The first band to make an everlasting impression on me was Modest Mouse. They were my first: my first concert, my first band t-shirt, my first (new) vinyl. I can vividly remember the first time I heard them on mainstream radio. My ex-boyfriend and I were driving down Geary in San Francisco, and I screamed so loudly he almost veered out of the lane. We immediately pulled into the Tower Records outpost near Mel’s Diner, and I proudly bought the first CD to gain them far-reaching recognition–Good News For People Who Love Bad News.
A lot has changed since then. Different boyfriend, different car; Tower Records long since in the grave, and it’s Geary store closed to become a carpet store, and ultimately its current incarnation: a Chase bank. I don’t fervently love Modest Mouse as I once did, but this is not because I’m so effected as to dump a favorite indie band once it’s gone mainstream. Rather, the Kerouac-obsessed teenager that feel in love with them grew up, and became a 30-year-old with a more complex agenda.
Seeing them perform at First City Festival a few years back was quite the anachronistic experience as my memories met the present state of things. The venue was huge compared to the dives in which I’d formerly seen them around Los Angeles, although the crowd was just as stoned and amorous. The production was vast, with a coordinated light show and the stage populated by a million instruments, musicians, and sound techs–a far cry from the homeless guy they adopted and performed with many moons ago, and the handful of well-worn guitars that accompanied them.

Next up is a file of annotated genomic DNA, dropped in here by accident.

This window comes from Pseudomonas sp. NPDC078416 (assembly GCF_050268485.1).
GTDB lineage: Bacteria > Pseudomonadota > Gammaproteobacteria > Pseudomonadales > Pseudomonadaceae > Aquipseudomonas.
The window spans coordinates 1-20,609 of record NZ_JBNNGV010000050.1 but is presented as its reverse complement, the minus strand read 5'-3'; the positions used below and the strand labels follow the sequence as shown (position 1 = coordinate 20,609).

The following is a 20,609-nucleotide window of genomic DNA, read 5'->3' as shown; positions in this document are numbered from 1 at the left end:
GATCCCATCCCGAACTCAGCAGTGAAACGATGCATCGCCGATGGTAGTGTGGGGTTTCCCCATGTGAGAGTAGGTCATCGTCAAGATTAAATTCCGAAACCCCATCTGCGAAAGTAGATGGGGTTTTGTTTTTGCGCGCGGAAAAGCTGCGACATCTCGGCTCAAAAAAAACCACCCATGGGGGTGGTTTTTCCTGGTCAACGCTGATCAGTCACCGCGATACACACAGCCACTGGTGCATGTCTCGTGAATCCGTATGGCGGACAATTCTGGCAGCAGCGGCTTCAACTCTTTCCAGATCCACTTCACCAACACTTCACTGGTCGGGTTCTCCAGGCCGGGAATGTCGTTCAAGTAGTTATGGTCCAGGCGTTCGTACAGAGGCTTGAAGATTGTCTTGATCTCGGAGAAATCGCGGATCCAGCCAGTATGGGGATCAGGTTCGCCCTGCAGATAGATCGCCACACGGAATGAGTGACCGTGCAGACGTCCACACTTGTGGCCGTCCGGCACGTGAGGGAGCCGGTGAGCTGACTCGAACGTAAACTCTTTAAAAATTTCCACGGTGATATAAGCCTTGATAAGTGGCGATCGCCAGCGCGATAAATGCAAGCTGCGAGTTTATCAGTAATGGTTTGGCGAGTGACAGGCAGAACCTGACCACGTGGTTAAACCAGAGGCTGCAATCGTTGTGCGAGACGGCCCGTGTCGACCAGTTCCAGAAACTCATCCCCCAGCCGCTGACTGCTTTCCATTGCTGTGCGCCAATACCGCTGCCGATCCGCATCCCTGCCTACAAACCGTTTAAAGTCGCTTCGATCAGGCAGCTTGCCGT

In short, the music was a far cry from the raw garage rock I’d worn out in my childhood bedroom and experienced in the Los Angeles of yesterday. This, however, is the inevitable progression of things as artists mature into different states of minds and their music follows suit. When I began to part ways with Modest Mouse, I was also a far cry from that suburban Los Angeles bedroom, and moving north had matured my priorities as I immersed myself in local San Francisco music–national commodities be-damned! But Modest Mouse and I didn’t break up, we were just on a very long break.
“The Best Room”, the first single off their forthcoming album Strangers To Ourselves, has brought me back into the fold. It showcases everything I love about Modest Mouse: Brock’s digestibly intellectual lyrics and devil-may-care delivery, with all its transitional cracks; those stuccato guitar riffs that are undeniably Modest Mouse, and are perhaps the part of their music most influential on succeeding bands; and the abrupt ending that is jarring, and lingers in the silence after the song–so disrespectful to traditional songwriting, and utterly memorable.
While I don’t foresee myself playing their newest album with obsessive repetition as I did with This Is a Long Drive for Someone with Nothing to Think About, I do intend to buy it and savor it with nostalgic appreciation. Because Modest Mouse has traveled far, seen much and endured more, and come out on the other side in command of their own sound–a feat not replicated by many a 1990s wunderkind in the lonesome crowded west of popular music. And there’s definitely something to be said for that.